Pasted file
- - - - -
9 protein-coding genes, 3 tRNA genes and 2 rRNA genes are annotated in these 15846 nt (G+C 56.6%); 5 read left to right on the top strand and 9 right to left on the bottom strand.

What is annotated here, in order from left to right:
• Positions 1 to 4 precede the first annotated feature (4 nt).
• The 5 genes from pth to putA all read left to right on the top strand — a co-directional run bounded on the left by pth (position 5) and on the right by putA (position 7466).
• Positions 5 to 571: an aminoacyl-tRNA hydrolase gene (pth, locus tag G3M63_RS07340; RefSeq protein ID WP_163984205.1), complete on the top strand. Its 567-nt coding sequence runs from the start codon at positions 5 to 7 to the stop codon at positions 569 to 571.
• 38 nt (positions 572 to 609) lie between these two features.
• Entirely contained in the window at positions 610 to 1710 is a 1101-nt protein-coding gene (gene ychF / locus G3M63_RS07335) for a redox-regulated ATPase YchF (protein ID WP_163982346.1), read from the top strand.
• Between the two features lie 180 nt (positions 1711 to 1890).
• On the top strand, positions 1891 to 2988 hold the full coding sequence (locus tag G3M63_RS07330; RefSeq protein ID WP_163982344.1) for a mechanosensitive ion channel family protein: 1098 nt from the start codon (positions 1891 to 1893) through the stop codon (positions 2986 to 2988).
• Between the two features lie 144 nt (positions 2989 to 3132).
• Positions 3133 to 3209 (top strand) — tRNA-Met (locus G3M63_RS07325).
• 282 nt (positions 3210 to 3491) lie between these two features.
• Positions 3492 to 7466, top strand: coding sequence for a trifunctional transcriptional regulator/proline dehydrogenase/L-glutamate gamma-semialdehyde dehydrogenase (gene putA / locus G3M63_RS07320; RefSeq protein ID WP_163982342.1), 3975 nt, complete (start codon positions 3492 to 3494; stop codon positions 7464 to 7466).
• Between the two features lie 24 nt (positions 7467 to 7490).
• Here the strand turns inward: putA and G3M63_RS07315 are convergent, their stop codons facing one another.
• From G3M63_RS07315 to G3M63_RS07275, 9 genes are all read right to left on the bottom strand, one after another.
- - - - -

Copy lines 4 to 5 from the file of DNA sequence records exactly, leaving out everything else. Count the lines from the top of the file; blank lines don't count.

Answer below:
• The 5 genes from pth to putA all read left to right on the top strand — a co-directional run bounded on the left by pth (position 5) and on the right by putA (position 7466).
• Positions 5 to 571: an aminoacyl-tRNA hydrolase gene (pth, locus tag G3M63_RS07340; RefSeq protein ID WP_163984205.1), complete on the top strand. Its 567-nt coding sequence runs from the start codon at positions 5 to 7 to the stop codon at positions 569 to 571.